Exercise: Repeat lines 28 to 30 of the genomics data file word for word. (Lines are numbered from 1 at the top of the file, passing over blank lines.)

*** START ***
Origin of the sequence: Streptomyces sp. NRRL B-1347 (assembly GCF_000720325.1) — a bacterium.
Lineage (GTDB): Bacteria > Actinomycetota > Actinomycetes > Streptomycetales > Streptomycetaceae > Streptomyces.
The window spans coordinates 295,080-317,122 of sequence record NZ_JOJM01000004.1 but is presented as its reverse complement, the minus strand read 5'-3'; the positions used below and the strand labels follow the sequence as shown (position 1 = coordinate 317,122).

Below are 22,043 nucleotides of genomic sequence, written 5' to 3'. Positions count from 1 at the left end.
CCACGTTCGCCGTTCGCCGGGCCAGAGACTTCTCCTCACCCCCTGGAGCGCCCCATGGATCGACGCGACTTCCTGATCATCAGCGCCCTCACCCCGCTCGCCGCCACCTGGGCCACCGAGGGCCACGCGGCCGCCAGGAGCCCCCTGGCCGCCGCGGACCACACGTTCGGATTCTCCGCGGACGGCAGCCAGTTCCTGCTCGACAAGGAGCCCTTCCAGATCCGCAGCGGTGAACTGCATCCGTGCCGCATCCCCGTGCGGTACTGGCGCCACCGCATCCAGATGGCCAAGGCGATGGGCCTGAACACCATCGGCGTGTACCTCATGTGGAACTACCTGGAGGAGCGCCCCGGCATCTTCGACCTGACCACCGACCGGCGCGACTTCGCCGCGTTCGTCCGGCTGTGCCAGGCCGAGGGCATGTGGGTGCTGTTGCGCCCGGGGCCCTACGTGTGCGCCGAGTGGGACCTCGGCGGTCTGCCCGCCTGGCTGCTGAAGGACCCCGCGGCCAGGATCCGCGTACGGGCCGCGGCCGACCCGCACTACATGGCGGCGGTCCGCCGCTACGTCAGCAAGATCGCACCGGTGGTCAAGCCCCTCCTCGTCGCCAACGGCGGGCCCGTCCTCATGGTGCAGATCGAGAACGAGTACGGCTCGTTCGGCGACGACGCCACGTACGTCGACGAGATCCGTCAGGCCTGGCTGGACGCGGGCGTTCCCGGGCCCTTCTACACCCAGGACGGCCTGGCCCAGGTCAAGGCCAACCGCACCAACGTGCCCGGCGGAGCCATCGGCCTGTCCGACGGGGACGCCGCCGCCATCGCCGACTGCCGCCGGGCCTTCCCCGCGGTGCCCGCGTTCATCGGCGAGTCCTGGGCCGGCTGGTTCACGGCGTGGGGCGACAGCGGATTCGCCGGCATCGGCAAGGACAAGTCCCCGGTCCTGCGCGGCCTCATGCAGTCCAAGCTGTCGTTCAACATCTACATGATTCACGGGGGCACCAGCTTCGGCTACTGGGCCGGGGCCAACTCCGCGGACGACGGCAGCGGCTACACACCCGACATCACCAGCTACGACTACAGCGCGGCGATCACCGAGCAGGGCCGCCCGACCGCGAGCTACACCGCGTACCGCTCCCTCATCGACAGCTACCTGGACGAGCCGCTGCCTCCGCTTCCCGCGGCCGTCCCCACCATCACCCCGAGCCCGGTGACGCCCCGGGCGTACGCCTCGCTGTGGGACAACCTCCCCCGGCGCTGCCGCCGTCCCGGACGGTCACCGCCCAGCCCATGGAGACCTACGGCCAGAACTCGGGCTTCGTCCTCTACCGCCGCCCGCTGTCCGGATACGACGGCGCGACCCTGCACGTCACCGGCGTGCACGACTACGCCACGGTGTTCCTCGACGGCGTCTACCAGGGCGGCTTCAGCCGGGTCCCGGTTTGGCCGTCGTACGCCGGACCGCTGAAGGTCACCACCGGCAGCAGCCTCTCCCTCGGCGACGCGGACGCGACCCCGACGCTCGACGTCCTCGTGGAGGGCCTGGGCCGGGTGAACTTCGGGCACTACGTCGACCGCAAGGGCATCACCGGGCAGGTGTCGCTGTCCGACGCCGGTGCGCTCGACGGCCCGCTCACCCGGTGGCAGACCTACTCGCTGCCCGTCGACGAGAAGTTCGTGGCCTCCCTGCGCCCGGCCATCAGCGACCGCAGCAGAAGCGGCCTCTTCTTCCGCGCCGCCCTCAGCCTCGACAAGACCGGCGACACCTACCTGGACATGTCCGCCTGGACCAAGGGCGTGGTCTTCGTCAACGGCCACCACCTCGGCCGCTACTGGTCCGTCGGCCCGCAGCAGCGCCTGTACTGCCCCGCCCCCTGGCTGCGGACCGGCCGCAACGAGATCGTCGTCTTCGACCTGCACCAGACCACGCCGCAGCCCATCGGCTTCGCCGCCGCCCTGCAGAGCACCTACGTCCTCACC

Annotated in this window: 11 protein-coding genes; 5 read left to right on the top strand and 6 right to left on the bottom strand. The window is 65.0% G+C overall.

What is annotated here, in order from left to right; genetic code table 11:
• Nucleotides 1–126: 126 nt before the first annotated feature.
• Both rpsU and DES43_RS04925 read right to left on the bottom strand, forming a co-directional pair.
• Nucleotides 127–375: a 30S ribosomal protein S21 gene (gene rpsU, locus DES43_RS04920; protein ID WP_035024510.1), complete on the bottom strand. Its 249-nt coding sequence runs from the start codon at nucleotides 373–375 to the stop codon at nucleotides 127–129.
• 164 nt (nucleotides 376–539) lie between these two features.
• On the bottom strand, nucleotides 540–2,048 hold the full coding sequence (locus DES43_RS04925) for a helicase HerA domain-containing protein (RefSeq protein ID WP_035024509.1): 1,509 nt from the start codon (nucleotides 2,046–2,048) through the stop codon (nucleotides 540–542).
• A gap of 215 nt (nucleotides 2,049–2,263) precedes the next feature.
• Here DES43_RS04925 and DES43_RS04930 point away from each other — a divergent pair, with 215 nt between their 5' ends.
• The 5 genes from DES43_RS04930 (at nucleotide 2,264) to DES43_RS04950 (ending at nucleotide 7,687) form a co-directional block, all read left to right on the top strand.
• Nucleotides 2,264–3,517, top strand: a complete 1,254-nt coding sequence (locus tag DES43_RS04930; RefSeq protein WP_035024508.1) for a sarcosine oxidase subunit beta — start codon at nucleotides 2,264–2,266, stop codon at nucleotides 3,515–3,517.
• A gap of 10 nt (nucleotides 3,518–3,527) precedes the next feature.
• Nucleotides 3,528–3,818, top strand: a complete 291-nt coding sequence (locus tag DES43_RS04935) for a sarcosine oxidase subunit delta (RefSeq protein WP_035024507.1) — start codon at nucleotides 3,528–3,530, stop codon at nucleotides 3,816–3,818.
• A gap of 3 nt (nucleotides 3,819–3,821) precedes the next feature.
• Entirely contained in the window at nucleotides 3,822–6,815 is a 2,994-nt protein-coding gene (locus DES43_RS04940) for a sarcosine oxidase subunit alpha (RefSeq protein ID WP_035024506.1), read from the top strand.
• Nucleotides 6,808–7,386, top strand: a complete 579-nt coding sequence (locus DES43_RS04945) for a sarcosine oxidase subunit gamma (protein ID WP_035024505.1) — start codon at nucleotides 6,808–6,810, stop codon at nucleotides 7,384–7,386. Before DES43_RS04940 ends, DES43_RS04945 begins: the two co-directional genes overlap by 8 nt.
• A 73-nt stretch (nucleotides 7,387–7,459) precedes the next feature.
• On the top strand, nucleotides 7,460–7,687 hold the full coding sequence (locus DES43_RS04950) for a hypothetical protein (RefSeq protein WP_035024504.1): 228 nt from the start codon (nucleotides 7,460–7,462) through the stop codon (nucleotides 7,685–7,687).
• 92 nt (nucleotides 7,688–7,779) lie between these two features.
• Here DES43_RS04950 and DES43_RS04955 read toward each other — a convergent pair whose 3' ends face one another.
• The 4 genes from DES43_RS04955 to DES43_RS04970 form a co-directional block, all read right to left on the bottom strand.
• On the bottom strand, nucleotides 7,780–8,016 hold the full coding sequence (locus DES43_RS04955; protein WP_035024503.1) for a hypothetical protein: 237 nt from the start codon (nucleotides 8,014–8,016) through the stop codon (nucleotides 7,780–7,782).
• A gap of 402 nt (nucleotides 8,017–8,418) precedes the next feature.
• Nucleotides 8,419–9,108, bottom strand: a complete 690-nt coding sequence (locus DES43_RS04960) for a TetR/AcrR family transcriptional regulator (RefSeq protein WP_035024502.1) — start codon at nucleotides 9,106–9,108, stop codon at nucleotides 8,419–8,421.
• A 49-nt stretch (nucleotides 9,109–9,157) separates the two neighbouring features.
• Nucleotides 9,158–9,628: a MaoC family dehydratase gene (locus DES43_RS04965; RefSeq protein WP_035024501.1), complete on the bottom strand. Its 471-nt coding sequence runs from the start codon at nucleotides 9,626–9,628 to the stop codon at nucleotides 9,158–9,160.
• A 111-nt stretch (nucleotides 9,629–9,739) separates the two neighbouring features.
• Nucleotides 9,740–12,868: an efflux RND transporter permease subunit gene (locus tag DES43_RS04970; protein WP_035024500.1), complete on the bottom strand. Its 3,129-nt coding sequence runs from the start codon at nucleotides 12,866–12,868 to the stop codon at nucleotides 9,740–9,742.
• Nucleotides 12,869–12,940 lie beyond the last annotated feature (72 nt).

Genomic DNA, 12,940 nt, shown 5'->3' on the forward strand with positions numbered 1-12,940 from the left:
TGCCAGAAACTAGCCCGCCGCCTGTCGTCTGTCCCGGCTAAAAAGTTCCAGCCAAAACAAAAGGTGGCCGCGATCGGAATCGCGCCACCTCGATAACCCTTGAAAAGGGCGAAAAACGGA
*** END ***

• A gap of 402 nt (nucleotides 8,017–8,418) precedes the next feature.
• Nucleotides 8,419–9,108, bottom strand: a complete 690-nt coding sequence (locus DES43_RS04960) for a TetR/AcrR family transcriptional regulator (RefSeq protein WP_035024502.1) — start codon at nucleotides 9,106–9,108, stop codon at nucleotides 8,419–8,421.
• A 49-nt stretch (nucleotides 9,109–9,157) separates the two neighbouring features.